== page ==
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New Clause 5 — Smoke-free premises: exemptions

Part of Orders of the Day — Health Bill – in the House of Commons at 5:15 pm on 14th February 2006.

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Photo of Kevin Barron Kevin Barron Chair, Health and Social Care Committee 5:15 pm, 14th February 2006

I said earlier that when the Under-Secretary of State for Northern Ireland, my hon. Friend Mr. Woodward, made a statement on comprehensive legislation on the matter for Northern Ireland, which will be considered in the House because of the suspension of the Assembly, he said that ventilation did not work. We examined ventilation and found no evidence to support its use. An academic from the university of Wales could supply us with no evidence that air conditioning works. It might work if there is a system such as that in a hospital theatre, but opening windows and doors does not protect bar workers.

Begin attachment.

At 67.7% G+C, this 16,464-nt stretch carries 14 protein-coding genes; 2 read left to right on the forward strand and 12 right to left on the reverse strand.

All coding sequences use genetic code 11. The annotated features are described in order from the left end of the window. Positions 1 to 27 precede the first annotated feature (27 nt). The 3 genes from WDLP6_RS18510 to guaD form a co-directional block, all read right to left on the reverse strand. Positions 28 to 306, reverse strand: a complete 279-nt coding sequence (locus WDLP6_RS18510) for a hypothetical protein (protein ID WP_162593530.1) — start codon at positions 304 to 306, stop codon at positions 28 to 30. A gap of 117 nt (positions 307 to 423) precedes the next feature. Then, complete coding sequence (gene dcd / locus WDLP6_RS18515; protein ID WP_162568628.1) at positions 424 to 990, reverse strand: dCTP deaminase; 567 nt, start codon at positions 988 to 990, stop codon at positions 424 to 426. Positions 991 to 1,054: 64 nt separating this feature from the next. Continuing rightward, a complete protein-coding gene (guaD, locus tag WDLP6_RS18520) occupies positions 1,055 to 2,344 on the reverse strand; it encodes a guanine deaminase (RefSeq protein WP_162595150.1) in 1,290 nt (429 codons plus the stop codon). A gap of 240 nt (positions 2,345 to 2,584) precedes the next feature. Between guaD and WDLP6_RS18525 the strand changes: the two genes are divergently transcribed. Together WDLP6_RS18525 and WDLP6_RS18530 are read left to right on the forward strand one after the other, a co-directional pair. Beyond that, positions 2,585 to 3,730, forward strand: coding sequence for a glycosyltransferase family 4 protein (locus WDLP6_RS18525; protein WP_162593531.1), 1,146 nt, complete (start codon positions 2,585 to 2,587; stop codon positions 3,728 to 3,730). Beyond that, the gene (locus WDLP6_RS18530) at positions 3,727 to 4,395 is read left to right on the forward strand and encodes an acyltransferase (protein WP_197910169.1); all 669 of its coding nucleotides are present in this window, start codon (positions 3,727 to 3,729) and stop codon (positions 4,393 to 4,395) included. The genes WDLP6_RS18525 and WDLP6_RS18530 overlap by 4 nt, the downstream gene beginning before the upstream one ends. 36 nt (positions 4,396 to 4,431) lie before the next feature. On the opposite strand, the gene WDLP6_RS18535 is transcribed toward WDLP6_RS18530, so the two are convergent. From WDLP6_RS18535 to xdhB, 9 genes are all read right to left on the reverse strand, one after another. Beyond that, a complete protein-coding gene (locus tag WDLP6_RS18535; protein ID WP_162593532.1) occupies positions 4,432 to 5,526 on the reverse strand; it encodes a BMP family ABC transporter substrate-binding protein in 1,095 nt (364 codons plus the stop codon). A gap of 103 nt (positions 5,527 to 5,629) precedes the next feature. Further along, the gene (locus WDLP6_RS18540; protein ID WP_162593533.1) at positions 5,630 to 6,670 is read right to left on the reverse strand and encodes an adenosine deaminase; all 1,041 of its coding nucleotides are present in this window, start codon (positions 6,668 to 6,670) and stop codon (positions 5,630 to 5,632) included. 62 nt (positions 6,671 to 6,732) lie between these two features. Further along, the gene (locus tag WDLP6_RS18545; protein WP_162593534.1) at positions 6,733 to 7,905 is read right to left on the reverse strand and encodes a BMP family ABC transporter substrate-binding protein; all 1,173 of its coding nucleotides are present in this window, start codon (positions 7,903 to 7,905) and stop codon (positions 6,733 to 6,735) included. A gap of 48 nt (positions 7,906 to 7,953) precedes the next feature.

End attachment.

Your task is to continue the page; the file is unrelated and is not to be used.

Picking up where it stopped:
If, as I expect and hope, this proves to be a good day for Parliament, I suggest that it will also be a good day for the Select Committee system. Let me summarise what the Committee found. First, scientific evidence on the health effects of second-hand smoke is clear and overwhelming. We accept the verdict of the Government's advisers from the Scientific Committee on Tobacco and Health—SCOTH—that exposure to second-hand smoke increases the risk to non-smokers of heart disease and lung cancer by about a quarter.

In most, although not all, cases, the tobacco industry continues to deny such evidence. Representatives of the industry continued to pursue that line when they gave evidence to the Committee. However, it should not be forgotten that for many years the industry denied in public that direct smoking was a cause of cancer, although its private view was very different. Indeed, action that was taken in the United States meant that it opened its archives, which gave us evidence that it knew about the consequences of direct smoking years ago, but hid those facts.